New Releases for the Week of November 11, 2011


November 11, 2011

J. EDGAR

(Warner Brothers) Leonardo di Caprio, Naomi Watts, Judi Dench, Armie Hammer, Josh Lucas, Ken Howard, Ryan McPartlin, Dermot Mulroney, Denis O’Hare, Stephen Root, Lea Thompson. Directed by Clint Eastwood

One of America’s icons takes on another icon. Clint Eastwood undertakes to tell the story of J. Edgar Hoover, the longtime head of the FBI. Long one of the most enigmatic figures of the 20th Century, the legends and myths around America’s top cop have grown regarding his personality, his sexuality and of course his paranoia. He kept files on all sorts of Americans, ranging from Eleanor Roosevelt to John Lennon. Who was the man behind the myth? Eastwood aims to expose the man J. Edgar Hoover was.

See the trailer and promos here.

For more on the movie this is the website.

Release formats: Standard

Genre: Biographical Drama

Rating: R (for brief strong language)

Immortals

(Relativity)Henry Cavill, Stephen Dorff, Freida Pinto, Mickey Rourke. Director Tarsem Singh, with such visual treats as The Cell and The Fall to his credit, takes on Greek mythology. Specifically in this case, the story of Theseus, a young stonemason out to avenge the death of his mother at the hands of a power-mad King bent on not only conquering all of Greece but destroying the Gods as well.

See the trailer, a promo, a featurette and web-only content here.

For more on the movie this is the website

Release formats: Standard, 3D

Genre: Fantasy

Rating: R (for sequences of strong bloody violence and a scene of sexuality)

Jack and Jill

(Columbia) Adam Sandler, Katy Holmes, Al Pacino, David Spade. An advertising executive in Los Angeles trying to get Al Pacino to do a Dunkin Donuts commercial finds the hook when Pacino falls for his identical twin sister who is visiting from New York. Adam Sandler in two obnoxious roles? Oy vey!

See the trailer and clips here.

For more on the movie this is the website.

Release formats: Standard

Genre: Comedy

Rating: R (for some language)

Martha Marcy May Marlene

(Fox Searchlight) Elizabeth Olsen, Christopher Abbott, John Hawkes, Sarah Paulson. A woman who has escaped from a violent cult seeks refuge at the home of her older sister. She is reticent to talk about her experiences until her memories begin to surface, leading to increasing paranoia that she is being stalked by the cult who wish to reclaim their lost member. As this occurs, the line between reality and delusion begins to blur.

See the trailer, a clip, a featurette and web-only content here.

For more on the movie this is the website.

Release formats: Standard

Genre: Thriller

Rating: R (for disturbing violent and sexual content, nudity and language)

The Eagle


The Eagle

Tahar Rahim checks to make sure Channing Tatum isn't carved of wood as Jamie Bell looks on indistinctly.

(2011) Swords and Sandals (Focus) Channing Tatum, Jamie Bell, Donald Sutherland, Mark Strong, Denis O’Hare, Lukacs Bicskey, Dakin Matthews, Tahar Rahim, Pip Carter, Simon Paisley Day, Aladar Lakloth, Thomas Henry, Ned Dennehy. Directed by Kevin Macdonald

It is said that in 117 A.D., the Ninth Legion of Rome marched into the wilds of Caledonia on a mission to expand the Empire. They were never seen again, nor was their standard, a golden Eagle that represents Imperial Rome.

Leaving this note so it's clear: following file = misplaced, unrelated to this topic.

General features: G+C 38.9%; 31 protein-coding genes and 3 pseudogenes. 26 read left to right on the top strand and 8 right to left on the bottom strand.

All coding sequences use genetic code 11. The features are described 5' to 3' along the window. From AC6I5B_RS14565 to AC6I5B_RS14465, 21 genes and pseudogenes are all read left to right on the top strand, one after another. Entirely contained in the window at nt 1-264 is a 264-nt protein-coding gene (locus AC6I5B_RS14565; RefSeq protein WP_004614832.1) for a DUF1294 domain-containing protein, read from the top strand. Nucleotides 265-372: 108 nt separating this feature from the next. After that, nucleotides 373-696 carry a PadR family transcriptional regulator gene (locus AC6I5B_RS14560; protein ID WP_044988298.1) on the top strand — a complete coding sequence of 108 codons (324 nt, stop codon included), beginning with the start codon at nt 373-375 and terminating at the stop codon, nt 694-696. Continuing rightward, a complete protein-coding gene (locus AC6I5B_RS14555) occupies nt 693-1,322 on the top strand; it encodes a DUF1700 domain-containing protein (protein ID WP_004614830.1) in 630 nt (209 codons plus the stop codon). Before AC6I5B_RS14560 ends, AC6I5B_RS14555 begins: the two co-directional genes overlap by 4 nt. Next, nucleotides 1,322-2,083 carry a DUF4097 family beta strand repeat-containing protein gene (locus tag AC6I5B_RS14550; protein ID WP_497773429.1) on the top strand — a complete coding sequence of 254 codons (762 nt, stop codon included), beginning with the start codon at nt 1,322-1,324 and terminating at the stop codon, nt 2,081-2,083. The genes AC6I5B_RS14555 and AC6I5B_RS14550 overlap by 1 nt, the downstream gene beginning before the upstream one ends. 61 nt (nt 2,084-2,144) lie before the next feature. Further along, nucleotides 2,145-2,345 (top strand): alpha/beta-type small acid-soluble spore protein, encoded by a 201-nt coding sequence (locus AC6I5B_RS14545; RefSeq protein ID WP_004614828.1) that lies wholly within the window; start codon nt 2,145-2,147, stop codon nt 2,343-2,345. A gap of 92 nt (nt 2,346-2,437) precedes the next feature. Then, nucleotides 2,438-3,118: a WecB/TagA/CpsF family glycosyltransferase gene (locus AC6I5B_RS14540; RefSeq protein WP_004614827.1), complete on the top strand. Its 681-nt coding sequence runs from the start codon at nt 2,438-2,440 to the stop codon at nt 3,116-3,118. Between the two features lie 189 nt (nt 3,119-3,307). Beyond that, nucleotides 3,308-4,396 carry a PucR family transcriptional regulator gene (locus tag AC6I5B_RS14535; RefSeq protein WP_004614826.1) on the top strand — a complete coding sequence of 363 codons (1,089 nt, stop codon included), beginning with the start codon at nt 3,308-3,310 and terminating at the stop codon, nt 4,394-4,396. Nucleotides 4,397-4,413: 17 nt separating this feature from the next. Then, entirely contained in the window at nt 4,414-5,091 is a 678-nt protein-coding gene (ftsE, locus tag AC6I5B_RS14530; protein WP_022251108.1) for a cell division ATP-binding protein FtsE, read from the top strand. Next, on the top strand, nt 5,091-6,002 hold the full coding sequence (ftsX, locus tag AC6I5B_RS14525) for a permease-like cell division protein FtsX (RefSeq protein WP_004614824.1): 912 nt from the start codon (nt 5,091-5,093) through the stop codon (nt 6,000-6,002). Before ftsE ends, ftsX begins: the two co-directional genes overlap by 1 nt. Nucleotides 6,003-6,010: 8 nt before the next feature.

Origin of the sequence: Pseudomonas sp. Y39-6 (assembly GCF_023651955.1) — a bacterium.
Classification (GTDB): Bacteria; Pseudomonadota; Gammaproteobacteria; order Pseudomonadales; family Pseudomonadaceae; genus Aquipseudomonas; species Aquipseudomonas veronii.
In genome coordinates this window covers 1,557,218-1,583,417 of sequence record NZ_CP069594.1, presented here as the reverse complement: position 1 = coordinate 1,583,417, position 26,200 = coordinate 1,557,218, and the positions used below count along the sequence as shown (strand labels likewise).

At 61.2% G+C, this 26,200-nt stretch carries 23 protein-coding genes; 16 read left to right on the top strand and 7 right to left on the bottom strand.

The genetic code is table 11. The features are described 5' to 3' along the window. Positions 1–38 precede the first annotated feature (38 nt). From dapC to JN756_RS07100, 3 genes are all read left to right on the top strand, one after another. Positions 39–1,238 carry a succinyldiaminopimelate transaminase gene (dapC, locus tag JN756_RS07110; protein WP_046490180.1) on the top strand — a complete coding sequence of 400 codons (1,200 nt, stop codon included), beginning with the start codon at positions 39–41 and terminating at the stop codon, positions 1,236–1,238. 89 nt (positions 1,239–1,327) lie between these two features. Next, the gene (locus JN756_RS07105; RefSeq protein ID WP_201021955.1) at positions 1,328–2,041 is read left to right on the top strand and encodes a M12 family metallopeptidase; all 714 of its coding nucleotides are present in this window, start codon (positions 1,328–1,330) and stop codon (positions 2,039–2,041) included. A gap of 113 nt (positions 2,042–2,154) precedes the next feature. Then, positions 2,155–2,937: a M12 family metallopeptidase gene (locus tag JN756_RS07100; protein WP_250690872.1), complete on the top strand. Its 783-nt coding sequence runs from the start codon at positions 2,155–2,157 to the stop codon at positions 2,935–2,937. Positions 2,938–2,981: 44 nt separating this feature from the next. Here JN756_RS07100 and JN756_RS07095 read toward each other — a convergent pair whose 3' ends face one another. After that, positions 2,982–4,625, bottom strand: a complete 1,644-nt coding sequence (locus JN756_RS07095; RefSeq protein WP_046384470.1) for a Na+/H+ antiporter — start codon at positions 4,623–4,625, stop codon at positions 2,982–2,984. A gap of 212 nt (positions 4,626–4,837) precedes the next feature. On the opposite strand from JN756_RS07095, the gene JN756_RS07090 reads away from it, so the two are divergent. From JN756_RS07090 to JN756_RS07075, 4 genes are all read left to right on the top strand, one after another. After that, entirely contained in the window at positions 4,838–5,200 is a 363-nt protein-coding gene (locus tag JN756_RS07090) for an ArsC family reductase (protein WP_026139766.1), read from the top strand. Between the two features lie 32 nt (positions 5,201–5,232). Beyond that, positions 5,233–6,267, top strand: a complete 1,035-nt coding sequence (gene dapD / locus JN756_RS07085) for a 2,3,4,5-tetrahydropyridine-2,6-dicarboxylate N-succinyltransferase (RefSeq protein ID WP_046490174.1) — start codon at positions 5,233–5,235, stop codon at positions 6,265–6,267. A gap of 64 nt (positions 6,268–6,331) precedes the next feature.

It is 20 years later and the son of the commander of that ill-fated expedition, Marcus Flavius Aquila (Tatum) has requesting a posting for his first command in Briton. His identity doesn’t sit well with the men but they follow him resolutely like good Romans, particularly his second-in-command Lutorius (O’Hare). When Marcus seemingly uses psychic powers to detect a raid on the outpost and saves the men from annihilation, he gets the admiration of his men. When he is severely injured in the melee, he is given a commendation. He is also discharged from the army.

He recovers at the villa of his Uncle Aquila (Sutherland), who regales him with stories of his father. While recuperating, he attends some gladiatorial games and witnesses the bravery of a slave sent out to fight a gladiator. When the slave Esca (Bell) refuses to fight, Marcus is impressed and urges the mob to spare him which they do. As a reward, Aquila buys the slave for Marcus. 

When word reaches them that the Eagle of the Ninth has been sighted in Caledonia (modern day Scotland), Marcus decides to go – not with an army behind him, but just him and the slave who has said that he hates all Romans, including Marcus. There they will go where no Roman dares go – master and slave, neither one trusting the other. Together they will find the truth of the fate of the Ninth – and restore the family name of Aquila, or die in the attempt. 

Kevin Macdonald has directed Oscar nominees (The Last King of Scotland) and Oscar winners (One Day in September). This will be neither. What it turns out to be is an old-fashioned action adventure film with a nice historical perspective – it is rumored that the Ninth Legion disappeared around that time, although there are some facts that dispute it.  There is a minimum of CGI and no cast of thousands here. Most of the battle scenes take place amidst a very few soldiers, and we get no sense of vast numbers here. All this makes for a fairly intimate setting as epics go.

Tatum is not known to be among Hollywood’s most revered actors, although he has shown some promise in films like Stop/Loss. Too often he gets cast as the hunky action hero and that appears to be more or less his speed, at least as far as Hollywood’s concerned; something tells me he has a lot more to offer, given the right role. Here he does the strong silent type, although he seems to be trying to affect an English accent which slips in and out somewhat unfortunately. It’s distracting and I would have preferred he retain his American accent had I been directing.  

The master-slave relationship is at the crux of the movie, and fortunately Bell and Tatum make a good team. Bell is another young British actor who I foresee good things happening from in the near future; while this movie isn’t likely to catapult his career forward, at least it isn’t setting it back either. His performance is strong and competent.